Community center FAQ
Why is the City exploring the construction of a new community center?
Originally built as an elementary school, the existing Creekside Community Center facility has outlived its useful life. Reinvestments needed to maintain the building do not make financial sense and there are significant limitations on the way space could be remodeled or repurposed. In 2016 a resident task force recommended that the City Council explore construction of a new community center that would better meet the needs of residents of all ages.
Why is the Valley View Park site the preferred location?
The land at Valley View Park is large enough to accommodate the community center being envisioned and it is already City owned. Building a new community center there would allow the City to maximize the other recreation facilities within the park and to address the aging pool facility, with a possible indoor-outdoor aquatic space that could be used year round.
What will happen to the current Creekside Community Center?
Creekside Community Center would remain open during the construction of a new community center, but is expected to close when a new community center is built. A new community center would provide space for many of the programs currently delivered at the Creekside site. The potential sale or re-use of the Creekside property will be the focus of future City Council discussions.
Will there be programs for seniors at the new community center?
Most of the programs for seniors currently offered at Creekside would move into the new community center. In addition, the new facility will open up the opportunity to add more programming for seniors such as additional group fitness classes.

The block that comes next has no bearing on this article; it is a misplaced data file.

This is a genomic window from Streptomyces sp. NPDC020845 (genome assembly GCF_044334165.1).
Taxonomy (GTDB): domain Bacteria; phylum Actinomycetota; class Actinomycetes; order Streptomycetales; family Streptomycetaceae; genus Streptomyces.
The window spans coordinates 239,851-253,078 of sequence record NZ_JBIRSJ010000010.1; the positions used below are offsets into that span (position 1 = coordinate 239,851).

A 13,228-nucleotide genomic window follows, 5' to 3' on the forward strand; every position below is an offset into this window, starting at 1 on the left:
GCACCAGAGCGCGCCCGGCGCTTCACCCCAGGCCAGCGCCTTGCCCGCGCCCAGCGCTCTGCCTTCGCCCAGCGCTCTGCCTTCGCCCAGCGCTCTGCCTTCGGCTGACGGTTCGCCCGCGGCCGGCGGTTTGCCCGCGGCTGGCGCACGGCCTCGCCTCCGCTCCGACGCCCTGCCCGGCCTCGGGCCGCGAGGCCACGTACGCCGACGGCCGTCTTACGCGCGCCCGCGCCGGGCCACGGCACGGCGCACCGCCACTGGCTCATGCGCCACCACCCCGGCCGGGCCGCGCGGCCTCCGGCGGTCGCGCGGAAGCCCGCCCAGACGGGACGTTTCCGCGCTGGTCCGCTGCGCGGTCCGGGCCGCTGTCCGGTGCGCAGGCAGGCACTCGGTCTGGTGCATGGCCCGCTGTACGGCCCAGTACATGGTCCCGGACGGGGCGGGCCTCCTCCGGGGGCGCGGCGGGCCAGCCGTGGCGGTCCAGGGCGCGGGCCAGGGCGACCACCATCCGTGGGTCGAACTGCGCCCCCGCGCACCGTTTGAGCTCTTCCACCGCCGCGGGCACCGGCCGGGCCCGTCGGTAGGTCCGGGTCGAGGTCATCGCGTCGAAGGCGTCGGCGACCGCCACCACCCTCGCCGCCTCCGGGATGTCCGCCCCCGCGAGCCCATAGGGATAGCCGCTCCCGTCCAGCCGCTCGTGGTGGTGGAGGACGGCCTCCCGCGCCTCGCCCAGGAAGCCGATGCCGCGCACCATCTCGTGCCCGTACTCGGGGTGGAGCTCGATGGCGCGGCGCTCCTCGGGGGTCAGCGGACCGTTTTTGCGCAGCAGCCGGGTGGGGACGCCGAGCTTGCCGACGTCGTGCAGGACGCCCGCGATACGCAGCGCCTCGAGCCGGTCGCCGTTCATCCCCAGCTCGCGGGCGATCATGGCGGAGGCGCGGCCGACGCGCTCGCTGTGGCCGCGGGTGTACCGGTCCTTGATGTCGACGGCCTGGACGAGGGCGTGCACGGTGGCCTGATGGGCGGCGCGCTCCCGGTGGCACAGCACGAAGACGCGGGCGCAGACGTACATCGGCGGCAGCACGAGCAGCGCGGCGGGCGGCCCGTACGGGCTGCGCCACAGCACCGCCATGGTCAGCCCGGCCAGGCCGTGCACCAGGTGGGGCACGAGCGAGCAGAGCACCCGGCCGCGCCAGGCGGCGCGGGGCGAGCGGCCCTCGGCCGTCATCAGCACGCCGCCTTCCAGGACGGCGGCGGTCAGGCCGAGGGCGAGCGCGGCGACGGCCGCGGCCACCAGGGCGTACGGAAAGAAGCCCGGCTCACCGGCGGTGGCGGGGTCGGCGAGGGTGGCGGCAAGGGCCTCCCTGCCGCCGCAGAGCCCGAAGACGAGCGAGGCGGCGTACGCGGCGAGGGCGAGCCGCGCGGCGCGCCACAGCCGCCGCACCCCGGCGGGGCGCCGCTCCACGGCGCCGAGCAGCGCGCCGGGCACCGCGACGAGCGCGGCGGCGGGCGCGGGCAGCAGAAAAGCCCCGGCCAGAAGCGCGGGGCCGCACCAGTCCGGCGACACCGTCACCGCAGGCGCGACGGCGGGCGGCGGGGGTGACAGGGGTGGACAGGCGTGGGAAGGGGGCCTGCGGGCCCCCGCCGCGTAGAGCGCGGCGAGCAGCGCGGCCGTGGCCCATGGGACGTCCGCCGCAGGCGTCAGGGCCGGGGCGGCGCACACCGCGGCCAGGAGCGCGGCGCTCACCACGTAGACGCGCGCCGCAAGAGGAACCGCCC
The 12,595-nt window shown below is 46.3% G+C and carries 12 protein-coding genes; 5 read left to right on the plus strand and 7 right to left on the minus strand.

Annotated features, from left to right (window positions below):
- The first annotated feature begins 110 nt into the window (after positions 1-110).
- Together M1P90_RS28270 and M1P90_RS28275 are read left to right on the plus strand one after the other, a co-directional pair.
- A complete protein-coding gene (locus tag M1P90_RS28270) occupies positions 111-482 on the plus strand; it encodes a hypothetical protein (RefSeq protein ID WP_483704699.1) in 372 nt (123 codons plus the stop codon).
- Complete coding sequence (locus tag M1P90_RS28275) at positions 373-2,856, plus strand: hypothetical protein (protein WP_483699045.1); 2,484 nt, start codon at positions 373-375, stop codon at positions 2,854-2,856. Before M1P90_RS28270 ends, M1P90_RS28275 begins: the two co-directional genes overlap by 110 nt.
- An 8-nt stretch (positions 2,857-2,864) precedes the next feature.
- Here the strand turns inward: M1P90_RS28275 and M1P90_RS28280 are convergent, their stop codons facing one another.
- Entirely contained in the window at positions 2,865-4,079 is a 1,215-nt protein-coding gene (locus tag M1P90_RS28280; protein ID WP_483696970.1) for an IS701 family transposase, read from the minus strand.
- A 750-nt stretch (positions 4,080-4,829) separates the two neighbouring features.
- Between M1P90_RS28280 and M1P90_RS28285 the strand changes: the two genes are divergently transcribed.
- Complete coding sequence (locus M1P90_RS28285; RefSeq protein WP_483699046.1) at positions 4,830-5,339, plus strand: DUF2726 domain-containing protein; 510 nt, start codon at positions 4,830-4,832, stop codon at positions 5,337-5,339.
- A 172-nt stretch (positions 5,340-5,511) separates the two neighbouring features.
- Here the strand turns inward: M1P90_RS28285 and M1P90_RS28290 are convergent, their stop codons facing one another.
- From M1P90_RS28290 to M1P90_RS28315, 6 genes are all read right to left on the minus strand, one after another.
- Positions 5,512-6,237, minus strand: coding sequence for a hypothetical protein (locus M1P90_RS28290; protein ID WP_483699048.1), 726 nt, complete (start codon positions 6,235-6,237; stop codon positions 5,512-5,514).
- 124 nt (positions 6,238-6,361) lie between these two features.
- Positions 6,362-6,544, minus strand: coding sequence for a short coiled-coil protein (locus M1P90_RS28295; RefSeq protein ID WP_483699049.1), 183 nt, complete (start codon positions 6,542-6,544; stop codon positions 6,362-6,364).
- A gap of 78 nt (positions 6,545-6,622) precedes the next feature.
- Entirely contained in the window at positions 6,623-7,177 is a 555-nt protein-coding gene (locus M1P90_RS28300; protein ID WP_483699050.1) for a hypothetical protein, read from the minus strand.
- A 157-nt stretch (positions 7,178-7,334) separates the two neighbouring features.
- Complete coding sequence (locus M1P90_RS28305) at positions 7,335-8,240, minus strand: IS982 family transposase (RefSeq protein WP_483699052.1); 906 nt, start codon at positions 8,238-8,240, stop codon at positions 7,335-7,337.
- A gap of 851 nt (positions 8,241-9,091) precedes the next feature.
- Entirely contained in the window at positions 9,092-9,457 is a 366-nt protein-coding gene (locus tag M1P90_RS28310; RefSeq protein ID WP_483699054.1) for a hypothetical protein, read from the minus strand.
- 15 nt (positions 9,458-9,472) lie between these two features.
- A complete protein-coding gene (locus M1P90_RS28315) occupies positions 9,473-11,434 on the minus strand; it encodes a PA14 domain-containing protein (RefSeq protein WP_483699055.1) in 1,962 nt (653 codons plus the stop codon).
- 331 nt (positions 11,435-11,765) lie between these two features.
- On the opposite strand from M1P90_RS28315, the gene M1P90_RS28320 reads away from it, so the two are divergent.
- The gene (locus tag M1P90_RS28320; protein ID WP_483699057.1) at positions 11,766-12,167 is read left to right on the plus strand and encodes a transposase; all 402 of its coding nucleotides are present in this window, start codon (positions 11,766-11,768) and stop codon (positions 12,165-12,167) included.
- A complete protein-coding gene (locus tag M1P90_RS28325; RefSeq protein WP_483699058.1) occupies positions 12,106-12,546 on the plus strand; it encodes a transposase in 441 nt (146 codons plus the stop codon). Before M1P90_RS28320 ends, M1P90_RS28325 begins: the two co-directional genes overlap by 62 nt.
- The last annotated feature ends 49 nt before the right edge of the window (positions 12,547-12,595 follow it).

What will the proposed community center look like?
This has not been determined at this time. One of the next steps will be to select an architect who will then work with the City Council, residents, staff and other stakeholders to begin design of the proposed facility.
What will be included in a new community center?
No final decisions have been made, but components being explored include:
- Gymnasium space
- Walking track
- Indoor playground
- Indoor and outdoor aquatic features
- Fitness equipment and classrooms
- Numerous community rooms for meetings, classes and programs
- Large event and meeting space
The City is also exploring whether to include space for the City’s Public Health Division, which is in serious need of new office and clinic space.
How much will a new Community Center cost? What will the impact be on my property taxes?
The cost of the project will not be known until decisions about the final building design, size, and program elements are finalized by the City Council. An estimate of project cost will be better known by the end of 2019.
What is the funding source for construction of a new community center?